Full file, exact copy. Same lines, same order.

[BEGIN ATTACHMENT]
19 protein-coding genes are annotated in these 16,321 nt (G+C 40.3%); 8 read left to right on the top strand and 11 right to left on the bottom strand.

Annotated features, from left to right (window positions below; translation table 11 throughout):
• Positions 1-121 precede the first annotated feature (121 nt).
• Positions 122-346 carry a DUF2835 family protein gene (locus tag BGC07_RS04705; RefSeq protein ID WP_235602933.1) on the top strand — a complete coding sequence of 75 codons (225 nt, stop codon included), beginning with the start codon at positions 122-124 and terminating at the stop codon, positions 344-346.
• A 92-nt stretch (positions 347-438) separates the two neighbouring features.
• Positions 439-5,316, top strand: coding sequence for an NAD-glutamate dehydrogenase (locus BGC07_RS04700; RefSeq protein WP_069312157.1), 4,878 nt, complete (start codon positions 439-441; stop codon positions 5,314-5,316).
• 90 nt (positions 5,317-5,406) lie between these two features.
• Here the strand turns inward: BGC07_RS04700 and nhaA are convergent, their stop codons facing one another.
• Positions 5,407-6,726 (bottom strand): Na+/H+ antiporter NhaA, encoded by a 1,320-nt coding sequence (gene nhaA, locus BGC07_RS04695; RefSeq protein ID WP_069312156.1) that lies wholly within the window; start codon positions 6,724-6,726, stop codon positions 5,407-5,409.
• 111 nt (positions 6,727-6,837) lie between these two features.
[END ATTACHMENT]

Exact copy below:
19 protein-coding genes are annotated in these 16,321 nt (G+C 40.3%); 8 read left to right on the top strand and 11 right to left on the bottom strand.

Annotated features, from left to right (window positions below; translation table 11 throughout):
• Positions 1-121 precede the first annotated feature (121 nt).
• Positions 122-346 carry a DUF2835 family protein gene (locus tag BGC07_RS04705; RefSeq protein ID WP_235602933.1) on the top strand — a complete coding sequence of 75 codons (225 nt, stop codon included), beginning with the start codon at positions 122-124 and terminating at the stop codon, positions 344-346.
• A 92-nt stretch (positions 347-438) separates the two neighbouring features.
• Positions 439-5,316, top strand: coding sequence for an NAD-glutamate dehydrogenase (locus BGC07_RS04700; RefSeq protein WP_069312157.1), 4,878 nt, complete (start codon positions 439-441; stop codon positions 5,314-5,316).
• 90 nt (positions 5,317-5,406) lie between these two features.
• Here the strand turns inward: BGC07_RS04700 and nhaA are convergent, their stop codons facing one another.
• Positions 5,407-6,726 (bottom strand): Na+/H+ antiporter NhaA, encoded by a 1,320-nt coding sequence (gene nhaA, locus BGC07_RS04695; RefSeq protein ID WP_069312156.1) that lies wholly within the window; start codon positions 6,724-6,726, stop codon positions 5,407-5,409.
• 111 nt (positions 6,727-6,837) lie between these two features.